I will pose a new question, directed to those who (as I do) find it helpful to think about Kant.
There are a few Kantians around who think that a properly Kantian ontology includes real causal powers. Eric Watkins is one well-known example. Anita Leirfall is a (perhaps) less well-known example, if only less well-known in some circles. Plainly, Kant does talk about the transcendental faculties, at least, as “powers.” Anita’s interventions have helped me to appreciate this. This is very clear in the 3rd Critique, especially. But there in the 3rd he is also so clear to stipulate that the “causality” of aesthetic judgement, for example, isn’t causality-proper, i.e., the kind that he tells us in the 1st C. is a transcendental rubric of necessity that holds vis-a-vis relations between phenomenal objects.
So the question – and it’s an honest one – is this: is it just the faculty of judgement that, for reasons specific to that faculty, will have to be a power but not a causal power? Why won’t this be the the case with respect to the other transcendental faculties, too? It seems that none of those powers can be causal powers, because causation just is the fact that, thanks to pure (theoretical) reason, we cannot help but experience events involving phenomenal objects as standing in lawful relations with one another. So it doesn’t seem as though any of the transcendental faculties could themselves be causal powers. (Even apart from this more general bar, I’m not seeing how the moral faculties – if pure practical reason &/or the will are thought to be powers – could be causal powers, as they are precisely what (purportedly) allows us to escape the hold of causal necessitation.
But what would a power that is not a causal power be, exactly? Is a power a “non-causal power” if it’s a power-to-do but not a power to produce an effect? Is such a thought coherent? [Jonathan Lowe sometimes talked that way about the will. He wanted it to be a “non-causal power” whereby causally powerful particulars productively cause effects that they have the causal powers to produce. I always found the very notion of “non-causal power” perplexing.]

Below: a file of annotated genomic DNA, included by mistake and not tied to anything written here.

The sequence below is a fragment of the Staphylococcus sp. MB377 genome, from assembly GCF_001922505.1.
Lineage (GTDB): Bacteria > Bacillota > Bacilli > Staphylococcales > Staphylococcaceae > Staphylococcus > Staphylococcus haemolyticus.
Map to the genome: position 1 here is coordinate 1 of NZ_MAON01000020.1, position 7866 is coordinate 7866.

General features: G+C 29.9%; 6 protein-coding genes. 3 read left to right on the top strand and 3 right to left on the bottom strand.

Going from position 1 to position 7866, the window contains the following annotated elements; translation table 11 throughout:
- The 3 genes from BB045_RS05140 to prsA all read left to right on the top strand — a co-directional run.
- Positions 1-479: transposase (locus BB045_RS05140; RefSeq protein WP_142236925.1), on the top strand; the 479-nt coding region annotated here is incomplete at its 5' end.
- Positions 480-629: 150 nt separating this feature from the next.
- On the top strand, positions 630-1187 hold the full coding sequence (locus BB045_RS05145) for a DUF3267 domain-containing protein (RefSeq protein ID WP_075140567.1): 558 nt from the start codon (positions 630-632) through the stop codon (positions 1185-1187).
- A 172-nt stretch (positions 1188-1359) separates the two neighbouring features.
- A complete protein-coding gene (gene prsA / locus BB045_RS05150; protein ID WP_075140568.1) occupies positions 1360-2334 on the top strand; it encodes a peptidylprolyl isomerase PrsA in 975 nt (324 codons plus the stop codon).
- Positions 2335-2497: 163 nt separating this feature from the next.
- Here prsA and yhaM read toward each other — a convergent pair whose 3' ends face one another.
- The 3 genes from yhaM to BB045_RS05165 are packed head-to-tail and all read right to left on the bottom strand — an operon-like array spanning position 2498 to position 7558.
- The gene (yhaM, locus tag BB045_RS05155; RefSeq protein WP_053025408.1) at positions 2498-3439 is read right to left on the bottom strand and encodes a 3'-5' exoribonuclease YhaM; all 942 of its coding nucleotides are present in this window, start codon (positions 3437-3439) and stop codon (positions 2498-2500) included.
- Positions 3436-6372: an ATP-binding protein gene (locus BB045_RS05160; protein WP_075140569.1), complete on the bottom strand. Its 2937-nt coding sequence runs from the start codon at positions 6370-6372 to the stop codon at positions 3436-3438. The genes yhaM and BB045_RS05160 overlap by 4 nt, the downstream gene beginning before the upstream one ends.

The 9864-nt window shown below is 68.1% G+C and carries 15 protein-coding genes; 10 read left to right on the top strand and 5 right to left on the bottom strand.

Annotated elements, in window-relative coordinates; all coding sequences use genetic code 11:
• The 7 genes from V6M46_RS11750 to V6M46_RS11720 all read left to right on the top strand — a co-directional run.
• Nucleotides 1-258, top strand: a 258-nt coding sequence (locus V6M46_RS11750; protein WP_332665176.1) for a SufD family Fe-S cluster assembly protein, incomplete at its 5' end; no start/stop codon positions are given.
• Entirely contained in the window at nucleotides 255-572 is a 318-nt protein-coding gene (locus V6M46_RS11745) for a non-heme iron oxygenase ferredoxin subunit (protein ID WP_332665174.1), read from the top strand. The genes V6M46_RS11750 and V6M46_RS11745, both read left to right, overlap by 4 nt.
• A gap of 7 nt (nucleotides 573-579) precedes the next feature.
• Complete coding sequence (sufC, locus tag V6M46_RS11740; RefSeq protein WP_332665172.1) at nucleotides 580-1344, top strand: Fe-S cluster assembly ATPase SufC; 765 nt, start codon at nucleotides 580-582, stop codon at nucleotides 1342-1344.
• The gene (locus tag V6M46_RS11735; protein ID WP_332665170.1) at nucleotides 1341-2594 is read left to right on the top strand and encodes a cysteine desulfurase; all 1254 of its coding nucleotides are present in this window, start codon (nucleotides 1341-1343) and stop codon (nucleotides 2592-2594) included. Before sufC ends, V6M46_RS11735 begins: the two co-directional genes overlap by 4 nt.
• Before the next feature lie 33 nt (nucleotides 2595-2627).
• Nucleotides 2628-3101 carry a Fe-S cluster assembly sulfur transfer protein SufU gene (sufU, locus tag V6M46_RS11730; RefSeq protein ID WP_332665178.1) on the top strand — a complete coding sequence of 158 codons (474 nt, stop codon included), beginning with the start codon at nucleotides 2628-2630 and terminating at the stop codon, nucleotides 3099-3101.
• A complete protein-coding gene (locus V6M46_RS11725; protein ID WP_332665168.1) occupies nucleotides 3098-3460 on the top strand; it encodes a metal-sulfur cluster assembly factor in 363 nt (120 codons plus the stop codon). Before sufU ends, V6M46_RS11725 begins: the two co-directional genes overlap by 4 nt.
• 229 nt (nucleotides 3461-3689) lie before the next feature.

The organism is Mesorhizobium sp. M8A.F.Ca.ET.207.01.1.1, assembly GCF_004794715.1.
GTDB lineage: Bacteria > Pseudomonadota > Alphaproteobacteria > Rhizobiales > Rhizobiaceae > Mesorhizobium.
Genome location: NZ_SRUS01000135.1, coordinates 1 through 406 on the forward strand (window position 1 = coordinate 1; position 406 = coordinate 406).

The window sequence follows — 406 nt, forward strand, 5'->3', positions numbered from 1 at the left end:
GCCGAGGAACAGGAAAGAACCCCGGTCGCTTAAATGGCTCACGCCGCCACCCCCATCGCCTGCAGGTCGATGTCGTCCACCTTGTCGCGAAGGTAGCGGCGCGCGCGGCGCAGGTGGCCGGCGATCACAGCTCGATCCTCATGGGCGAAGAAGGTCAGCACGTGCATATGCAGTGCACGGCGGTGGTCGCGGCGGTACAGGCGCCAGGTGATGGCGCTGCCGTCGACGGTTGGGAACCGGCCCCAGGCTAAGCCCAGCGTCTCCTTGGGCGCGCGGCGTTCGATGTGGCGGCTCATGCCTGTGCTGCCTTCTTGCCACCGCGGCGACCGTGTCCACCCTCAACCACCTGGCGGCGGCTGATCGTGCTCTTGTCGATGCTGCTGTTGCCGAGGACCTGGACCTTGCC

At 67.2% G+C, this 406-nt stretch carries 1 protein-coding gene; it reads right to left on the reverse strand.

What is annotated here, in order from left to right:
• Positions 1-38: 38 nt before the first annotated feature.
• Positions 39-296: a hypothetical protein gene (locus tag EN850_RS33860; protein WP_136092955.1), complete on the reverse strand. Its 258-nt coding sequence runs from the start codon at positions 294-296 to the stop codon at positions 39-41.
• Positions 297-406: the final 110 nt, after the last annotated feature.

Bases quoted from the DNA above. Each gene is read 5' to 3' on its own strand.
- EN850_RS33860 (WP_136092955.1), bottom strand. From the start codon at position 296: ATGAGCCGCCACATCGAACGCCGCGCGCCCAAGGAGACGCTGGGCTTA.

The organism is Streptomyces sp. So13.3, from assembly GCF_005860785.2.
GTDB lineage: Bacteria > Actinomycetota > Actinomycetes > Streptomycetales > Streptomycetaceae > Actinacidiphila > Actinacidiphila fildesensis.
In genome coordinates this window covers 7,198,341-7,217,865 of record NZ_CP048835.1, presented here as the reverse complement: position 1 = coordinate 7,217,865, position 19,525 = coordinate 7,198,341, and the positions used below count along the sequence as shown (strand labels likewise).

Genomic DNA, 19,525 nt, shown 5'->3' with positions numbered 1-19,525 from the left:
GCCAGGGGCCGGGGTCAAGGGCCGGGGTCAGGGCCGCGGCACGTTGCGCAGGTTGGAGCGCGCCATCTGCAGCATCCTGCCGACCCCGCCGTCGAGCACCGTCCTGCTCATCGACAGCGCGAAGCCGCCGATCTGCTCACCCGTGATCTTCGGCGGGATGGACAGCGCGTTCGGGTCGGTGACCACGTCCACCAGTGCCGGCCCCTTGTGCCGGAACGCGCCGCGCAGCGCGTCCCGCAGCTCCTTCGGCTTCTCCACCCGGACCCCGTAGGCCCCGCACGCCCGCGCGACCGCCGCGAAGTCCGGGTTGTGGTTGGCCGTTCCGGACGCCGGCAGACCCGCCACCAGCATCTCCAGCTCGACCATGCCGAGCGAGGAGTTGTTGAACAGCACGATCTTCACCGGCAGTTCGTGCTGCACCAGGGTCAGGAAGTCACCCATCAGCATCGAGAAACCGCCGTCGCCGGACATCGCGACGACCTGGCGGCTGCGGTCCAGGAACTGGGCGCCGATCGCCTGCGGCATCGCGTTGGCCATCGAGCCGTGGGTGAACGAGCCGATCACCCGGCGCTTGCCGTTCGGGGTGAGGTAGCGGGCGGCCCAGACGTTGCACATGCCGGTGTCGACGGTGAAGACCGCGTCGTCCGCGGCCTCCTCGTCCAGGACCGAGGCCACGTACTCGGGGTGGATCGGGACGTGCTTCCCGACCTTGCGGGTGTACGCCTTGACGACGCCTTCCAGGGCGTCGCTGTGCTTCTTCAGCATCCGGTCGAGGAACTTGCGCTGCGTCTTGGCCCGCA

I’m not sure if one can make it work out, for Kant, if one substitutes the account of causation in the 1st C. for every use of the concept of a power. That would be one option. The other would be to say that Kant himself falls back into non-Kantian talk about powers, i.e., powers that really must be construed as causal. [Though if Kant is as Watkins takes him to be (and thinks we should too) then this talk won’t be non-Kantian; by “non-Kantian” I mean only “does not appear to be the position defended in the 1st C., or something like that.]
I think I might be starting to think #2. A Hume-version of #2 is definitely what I’d say about Hume — have said. (Hume tells us explicitly that he’s going for #1, but it doesn’t work; he makes arguments that presuppose robust, oomphy powers.) Kant might be able to pull off #1 in his own case. But if he does, then this will not help the Kantian who wants to say that he/she holds the same ontology that the anti-passivist holds.
Very interested to hear from the Kantians in the crowd!